Nebuleuse de la Lyre

Paul Henry French
Prosper Henry French

Not on view

Astronomers at the Paris Observatory, brothers Paul and Prosper Henry inherited in 1872 a project begun twenty years earlier--the mapping of the heavens by means of painstaking observation, calculation, and notation. When their survey approached the Milky Way, the brothers found that the galaxy proved too dense and complex to chart by eye. They solved the problem by constructing a photographic telescope with an extraordinarily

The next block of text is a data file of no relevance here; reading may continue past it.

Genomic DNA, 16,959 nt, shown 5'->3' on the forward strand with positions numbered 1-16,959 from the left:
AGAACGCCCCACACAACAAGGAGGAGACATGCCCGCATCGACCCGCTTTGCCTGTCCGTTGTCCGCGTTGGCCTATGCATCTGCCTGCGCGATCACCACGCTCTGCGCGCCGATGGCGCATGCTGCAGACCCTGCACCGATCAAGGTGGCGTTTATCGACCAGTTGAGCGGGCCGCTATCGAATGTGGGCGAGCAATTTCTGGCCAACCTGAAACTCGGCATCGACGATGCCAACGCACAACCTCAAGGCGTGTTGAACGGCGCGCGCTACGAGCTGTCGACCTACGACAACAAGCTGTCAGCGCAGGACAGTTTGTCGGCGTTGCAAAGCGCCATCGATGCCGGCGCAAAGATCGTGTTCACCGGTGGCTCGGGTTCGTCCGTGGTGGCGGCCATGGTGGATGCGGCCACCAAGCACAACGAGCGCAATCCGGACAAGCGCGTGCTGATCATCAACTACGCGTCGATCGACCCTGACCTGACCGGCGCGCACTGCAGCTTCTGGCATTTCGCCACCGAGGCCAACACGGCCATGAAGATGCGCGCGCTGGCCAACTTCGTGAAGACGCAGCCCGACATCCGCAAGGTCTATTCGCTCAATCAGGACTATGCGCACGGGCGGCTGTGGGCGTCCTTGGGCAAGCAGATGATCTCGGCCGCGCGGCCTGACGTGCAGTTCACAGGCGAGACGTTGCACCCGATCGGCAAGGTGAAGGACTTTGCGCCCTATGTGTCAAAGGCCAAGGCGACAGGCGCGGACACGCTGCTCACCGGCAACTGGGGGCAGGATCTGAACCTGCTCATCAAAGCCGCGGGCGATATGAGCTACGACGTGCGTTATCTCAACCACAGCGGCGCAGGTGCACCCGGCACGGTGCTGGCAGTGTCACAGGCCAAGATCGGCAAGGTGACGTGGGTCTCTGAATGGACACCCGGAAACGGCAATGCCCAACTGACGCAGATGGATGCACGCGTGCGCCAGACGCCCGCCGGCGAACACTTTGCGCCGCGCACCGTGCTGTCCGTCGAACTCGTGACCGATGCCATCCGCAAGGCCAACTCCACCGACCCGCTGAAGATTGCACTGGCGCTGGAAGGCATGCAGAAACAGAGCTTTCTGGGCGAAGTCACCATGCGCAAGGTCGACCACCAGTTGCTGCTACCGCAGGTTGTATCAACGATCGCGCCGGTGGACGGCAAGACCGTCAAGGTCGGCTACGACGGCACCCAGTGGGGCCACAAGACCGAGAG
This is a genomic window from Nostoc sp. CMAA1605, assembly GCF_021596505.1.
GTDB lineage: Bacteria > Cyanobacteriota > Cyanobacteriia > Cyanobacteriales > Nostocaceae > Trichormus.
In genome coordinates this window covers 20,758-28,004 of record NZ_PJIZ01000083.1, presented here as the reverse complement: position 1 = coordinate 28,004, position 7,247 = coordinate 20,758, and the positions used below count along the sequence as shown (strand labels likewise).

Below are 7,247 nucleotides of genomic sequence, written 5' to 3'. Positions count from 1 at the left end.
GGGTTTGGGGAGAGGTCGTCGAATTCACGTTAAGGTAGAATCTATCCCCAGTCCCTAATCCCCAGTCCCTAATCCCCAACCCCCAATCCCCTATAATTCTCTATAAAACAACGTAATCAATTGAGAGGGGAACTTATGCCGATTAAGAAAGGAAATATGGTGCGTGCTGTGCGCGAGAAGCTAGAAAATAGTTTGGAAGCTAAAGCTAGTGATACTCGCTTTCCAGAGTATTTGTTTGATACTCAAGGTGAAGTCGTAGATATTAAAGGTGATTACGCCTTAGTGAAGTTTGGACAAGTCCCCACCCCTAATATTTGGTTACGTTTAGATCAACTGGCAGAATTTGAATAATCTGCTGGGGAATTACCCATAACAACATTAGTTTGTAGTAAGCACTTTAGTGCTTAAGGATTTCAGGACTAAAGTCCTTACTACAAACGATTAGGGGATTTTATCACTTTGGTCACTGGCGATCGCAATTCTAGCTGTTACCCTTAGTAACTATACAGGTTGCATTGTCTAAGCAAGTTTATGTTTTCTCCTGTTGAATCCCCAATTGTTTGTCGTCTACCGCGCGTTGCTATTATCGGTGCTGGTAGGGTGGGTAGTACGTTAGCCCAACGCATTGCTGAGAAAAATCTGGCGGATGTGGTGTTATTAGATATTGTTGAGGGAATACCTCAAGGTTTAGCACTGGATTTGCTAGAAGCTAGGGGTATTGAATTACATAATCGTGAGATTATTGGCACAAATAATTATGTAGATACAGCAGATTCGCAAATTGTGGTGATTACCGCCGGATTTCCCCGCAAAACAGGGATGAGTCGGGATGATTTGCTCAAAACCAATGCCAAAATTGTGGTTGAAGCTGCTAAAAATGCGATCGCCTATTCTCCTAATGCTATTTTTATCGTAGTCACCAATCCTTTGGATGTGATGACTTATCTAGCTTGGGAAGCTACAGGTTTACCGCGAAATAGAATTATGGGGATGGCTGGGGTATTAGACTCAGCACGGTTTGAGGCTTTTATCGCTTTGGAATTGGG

precise mechanism for tracking the stars across the night sky during exposures as long as one hour.
This photograph of the Ring Nebula in the constellation Lyra shows but a three-degree section of the firmament, 1,956 light-years from earth. Once a star similar to our own sun, the nebula was formed when the star exploded, releasing gasses from its outer shell into space.

Nebuleuse de la Lyre, Paul Henry (French, Nancy 1848–1905 Paris), Albumen silver print from glass negative

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